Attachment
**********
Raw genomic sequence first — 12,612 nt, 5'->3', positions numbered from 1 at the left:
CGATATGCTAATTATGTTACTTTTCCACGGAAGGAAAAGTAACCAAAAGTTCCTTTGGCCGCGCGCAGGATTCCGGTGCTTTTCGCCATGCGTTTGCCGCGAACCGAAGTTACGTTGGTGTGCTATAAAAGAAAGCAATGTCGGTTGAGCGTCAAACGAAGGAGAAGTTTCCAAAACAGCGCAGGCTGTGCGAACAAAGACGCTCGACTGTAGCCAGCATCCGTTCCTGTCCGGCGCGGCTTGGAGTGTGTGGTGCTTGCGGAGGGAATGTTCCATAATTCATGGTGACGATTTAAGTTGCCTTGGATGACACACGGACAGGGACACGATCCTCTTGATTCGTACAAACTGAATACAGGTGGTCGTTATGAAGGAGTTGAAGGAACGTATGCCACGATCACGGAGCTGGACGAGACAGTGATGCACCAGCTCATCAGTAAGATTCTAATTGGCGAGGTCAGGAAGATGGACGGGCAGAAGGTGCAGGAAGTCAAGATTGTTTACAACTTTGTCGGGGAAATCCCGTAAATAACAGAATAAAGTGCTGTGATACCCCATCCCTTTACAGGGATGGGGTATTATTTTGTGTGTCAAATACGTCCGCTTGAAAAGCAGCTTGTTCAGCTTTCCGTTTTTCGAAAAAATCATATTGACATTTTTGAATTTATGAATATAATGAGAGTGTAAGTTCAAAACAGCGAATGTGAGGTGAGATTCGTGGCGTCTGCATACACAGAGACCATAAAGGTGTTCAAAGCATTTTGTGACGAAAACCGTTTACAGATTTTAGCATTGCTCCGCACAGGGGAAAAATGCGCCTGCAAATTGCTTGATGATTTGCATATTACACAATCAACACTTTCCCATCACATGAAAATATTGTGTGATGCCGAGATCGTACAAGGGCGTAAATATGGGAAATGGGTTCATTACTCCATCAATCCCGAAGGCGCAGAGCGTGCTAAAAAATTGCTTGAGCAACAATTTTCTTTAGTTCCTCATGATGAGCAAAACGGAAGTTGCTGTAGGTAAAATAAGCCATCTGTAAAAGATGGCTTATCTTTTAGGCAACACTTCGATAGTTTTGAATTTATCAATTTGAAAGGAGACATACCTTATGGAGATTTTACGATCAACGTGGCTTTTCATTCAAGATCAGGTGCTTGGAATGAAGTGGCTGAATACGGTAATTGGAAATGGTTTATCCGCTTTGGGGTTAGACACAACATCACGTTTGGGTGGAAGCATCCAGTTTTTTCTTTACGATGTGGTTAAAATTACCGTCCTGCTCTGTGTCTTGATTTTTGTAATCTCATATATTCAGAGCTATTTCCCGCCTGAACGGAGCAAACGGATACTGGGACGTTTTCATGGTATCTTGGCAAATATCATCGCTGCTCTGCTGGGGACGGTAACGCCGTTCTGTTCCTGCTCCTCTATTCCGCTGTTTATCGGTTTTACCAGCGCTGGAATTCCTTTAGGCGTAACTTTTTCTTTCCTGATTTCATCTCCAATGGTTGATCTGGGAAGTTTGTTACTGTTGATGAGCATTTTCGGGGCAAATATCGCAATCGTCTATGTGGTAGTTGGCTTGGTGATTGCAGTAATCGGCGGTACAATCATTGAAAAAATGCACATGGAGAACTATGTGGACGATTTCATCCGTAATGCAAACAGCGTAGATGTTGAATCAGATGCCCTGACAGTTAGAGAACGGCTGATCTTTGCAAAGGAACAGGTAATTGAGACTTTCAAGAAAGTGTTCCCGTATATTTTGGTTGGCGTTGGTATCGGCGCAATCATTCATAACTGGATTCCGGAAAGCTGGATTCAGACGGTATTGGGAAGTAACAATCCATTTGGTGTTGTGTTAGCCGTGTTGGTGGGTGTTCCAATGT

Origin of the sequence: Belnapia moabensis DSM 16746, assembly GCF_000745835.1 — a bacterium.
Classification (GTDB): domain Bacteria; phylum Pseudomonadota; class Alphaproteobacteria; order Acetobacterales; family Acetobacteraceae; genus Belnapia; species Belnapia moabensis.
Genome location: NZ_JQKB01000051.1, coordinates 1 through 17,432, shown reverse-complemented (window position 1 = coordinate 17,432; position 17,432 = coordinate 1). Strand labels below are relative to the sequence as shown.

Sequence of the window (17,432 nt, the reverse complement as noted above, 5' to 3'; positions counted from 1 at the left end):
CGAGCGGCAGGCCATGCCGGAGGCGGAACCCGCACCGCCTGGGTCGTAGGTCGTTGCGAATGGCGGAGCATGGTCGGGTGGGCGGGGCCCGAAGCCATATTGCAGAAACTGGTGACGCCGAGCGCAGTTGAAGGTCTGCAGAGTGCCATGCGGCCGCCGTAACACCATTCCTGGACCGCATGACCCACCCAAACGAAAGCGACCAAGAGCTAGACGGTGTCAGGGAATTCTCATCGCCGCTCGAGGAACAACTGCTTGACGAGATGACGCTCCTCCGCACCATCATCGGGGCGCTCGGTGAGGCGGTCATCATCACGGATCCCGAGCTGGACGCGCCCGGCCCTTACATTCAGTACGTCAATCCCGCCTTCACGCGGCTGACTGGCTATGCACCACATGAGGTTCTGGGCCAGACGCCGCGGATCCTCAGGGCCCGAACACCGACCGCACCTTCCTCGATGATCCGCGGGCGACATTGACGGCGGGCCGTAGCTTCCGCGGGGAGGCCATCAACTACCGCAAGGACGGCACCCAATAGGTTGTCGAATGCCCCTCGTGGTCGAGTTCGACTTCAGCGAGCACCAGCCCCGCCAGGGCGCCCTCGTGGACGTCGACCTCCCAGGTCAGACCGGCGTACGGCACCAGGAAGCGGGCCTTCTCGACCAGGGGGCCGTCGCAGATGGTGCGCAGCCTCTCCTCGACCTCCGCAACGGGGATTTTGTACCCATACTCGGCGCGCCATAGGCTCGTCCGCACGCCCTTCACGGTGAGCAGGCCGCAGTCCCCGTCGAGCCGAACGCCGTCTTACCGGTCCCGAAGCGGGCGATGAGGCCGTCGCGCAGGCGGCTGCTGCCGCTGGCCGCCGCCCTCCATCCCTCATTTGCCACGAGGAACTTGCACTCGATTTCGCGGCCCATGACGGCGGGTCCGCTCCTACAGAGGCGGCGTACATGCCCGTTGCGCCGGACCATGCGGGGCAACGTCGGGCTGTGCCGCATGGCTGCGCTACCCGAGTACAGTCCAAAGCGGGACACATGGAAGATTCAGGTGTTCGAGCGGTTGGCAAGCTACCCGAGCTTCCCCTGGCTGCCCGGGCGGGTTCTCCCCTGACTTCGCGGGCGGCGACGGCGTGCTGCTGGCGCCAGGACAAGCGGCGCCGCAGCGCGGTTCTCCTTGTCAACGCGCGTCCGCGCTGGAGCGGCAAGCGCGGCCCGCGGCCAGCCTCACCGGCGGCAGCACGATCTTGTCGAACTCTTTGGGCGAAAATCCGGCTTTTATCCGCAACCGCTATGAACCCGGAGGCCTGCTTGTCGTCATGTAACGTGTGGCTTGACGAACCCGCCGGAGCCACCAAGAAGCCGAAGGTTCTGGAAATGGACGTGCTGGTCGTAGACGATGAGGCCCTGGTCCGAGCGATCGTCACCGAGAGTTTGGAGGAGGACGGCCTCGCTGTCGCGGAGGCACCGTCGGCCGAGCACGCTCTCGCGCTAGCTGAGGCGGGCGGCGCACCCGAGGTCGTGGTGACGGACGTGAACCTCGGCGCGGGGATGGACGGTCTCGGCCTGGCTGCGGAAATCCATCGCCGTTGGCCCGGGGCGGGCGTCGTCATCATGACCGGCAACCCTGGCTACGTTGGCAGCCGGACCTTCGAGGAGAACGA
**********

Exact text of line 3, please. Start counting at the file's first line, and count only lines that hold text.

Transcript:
Origin of the sequence: Belnapia moabensis DSM 16746, assembly GCF_000745835.1 — a bacterium.